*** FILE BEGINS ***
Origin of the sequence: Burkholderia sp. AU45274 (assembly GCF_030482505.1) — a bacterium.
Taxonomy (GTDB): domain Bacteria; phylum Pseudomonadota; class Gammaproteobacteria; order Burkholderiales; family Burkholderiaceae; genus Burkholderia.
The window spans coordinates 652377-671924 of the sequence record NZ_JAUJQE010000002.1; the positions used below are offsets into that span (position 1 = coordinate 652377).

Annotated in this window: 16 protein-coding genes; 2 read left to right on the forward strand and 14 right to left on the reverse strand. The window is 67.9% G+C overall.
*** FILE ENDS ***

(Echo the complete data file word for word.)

Origin of the sequence: Burkholderia sp. AU45274 (assembly GCF_030482505.1) — a bacterium.
Taxonomy (GTDB): domain Bacteria; phylum Pseudomonadota; class Gammaproteobacteria; order Burkholderiales; family Burkholderiaceae; genus Burkholderia.
The window spans coordinates 652377-671924 of the sequence record NZ_JAUJQE010000002.1; the positions used below are offsets into that span (position 1 = coordinate 652377).

Annotated in this window: 16 protein-coding genes; 2 read left to right on the forward strand and 14 right to left on the reverse strand. The window is 67.9% G+C overall.